Newly discovered mechanism regulates cholesterol metabolism

Gökhan Hotamisligil (right) with postdoctoral fellow Scott Widenmaier. Photo by Kent Dayton/Harvard Chan

3 min read

Gökhan Hotamisligil is on a mission to help us survive our affluence and its attendant cardiometabolic diseases. His prolific laboratory at the Harvard T.H. Chan School of Public Health and Sabri Ülker Center for Nutrient, Genetic, and Metabolic Research has recently generated another line of inquiry that could lead to treatments or prevention strategies for heart disease, stroke, and other disorders.

Led by postdoctoral fellow Scott Widenmaier, the team has found a “molecular guardian,” as Hotamisligil has dubbed it, which senses the toxic buildup of cholesterol within cells and triggers powerful protective responses.

The research, published last November in Cell, represents a natural outgrowth of studies that Hotamisligil has conducted for more than 25 years on metabolism, nutrition, obesity, and the immune system. A decade ago, this line of inquiry led him to the endoplasmic reticulum, a distribution center within cells where proteins are processed, stored, and packaged for delivery to their ultimate cellular destinations.

“We made a series of discoveries which told us that the endoplasmic reticulum may have a much bigger function in the cell, especially on metabolic health, and operate almost like an environmental surveillance device,” says Hotamisligil, who is chair of the Department of Genetics and Complex Diseases, the J.S. Simmons Professor of Genetics and Metabolism, and director of the Sabri Ülker Center.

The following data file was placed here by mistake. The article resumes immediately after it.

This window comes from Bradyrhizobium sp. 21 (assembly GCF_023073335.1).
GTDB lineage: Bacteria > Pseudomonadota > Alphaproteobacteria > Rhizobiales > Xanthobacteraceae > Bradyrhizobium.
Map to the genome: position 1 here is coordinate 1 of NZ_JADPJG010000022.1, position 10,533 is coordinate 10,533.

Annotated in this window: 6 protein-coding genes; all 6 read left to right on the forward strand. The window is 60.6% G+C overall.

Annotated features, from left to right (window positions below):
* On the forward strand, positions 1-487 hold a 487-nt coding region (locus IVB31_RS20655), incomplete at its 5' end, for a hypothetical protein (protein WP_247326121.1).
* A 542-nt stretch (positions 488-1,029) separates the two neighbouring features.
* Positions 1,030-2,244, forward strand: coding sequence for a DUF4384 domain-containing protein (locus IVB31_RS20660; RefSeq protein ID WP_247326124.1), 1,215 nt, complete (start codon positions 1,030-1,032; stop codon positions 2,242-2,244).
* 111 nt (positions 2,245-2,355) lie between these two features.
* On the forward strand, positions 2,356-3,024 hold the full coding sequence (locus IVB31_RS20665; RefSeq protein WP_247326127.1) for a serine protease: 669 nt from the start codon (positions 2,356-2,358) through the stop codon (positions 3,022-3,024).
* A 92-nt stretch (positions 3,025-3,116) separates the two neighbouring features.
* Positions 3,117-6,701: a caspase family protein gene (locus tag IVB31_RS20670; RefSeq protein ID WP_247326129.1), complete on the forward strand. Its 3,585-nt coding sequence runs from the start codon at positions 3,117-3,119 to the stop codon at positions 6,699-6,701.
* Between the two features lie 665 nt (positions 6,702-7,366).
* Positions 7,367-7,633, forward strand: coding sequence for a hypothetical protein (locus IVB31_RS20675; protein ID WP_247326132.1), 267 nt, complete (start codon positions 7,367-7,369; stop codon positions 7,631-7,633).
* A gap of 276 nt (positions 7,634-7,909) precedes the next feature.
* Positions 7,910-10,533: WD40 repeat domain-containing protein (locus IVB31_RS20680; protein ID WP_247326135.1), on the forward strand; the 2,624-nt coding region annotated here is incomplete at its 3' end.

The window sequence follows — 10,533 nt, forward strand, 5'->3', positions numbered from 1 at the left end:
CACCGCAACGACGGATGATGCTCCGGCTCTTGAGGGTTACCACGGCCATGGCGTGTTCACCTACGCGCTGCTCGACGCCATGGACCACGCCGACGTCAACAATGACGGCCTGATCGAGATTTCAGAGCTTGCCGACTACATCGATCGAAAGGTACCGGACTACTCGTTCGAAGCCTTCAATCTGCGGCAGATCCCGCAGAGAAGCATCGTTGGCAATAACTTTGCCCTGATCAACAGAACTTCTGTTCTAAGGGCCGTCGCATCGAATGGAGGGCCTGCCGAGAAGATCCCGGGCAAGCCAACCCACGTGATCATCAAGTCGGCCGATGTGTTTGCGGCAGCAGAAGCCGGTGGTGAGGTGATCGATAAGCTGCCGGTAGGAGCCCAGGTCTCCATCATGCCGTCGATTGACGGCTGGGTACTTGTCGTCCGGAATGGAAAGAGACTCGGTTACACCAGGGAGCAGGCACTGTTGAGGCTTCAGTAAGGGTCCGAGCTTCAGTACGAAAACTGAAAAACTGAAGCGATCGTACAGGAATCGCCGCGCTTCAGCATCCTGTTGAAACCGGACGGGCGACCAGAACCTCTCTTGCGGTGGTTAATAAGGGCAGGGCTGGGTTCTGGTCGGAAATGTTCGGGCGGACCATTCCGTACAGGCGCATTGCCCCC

Cholesterol’s vital roles

Hotamisligil’s discoveries have shed light on the molecular basis of obesity, diabetes, and other cardiometabolic disorders, as well as age-associated pathologies such as neurodegeneration. As he and his colleagues uncovered the role of the endoplasmic reticulum in protecting cells from shortages or surpluses of certain molecules, the researchers turned their attention to cholesterol. “One thing which dawned on us was a huge gap in the understanding of cholesterol homeostasis,” says Hotamisligil.

For all the bad press it gets, cholesterol is one of the most important molecules in the body, comprising 25 to 30 percent of our cell membranes and helping give them the perfect balance of stability and flexibility that animal cells need. But since evolution is a resourceful tinkerer, plentiful molecular actors like cholesterol have been drafted for many roles: hormone and vitamin production, digestion, signaling, and others. While most cells in the body can generate some cholesterol, the main source is the liver, and to a smaller extent, cholesterol-containing foods. With so much riding on cholesterol, the body has mechanisms to ensure that there is enough, including a sensor in the membrane of the endoplasmic reticulum called SREBP2, a protein that signals any need to boost cholesterol synthesis.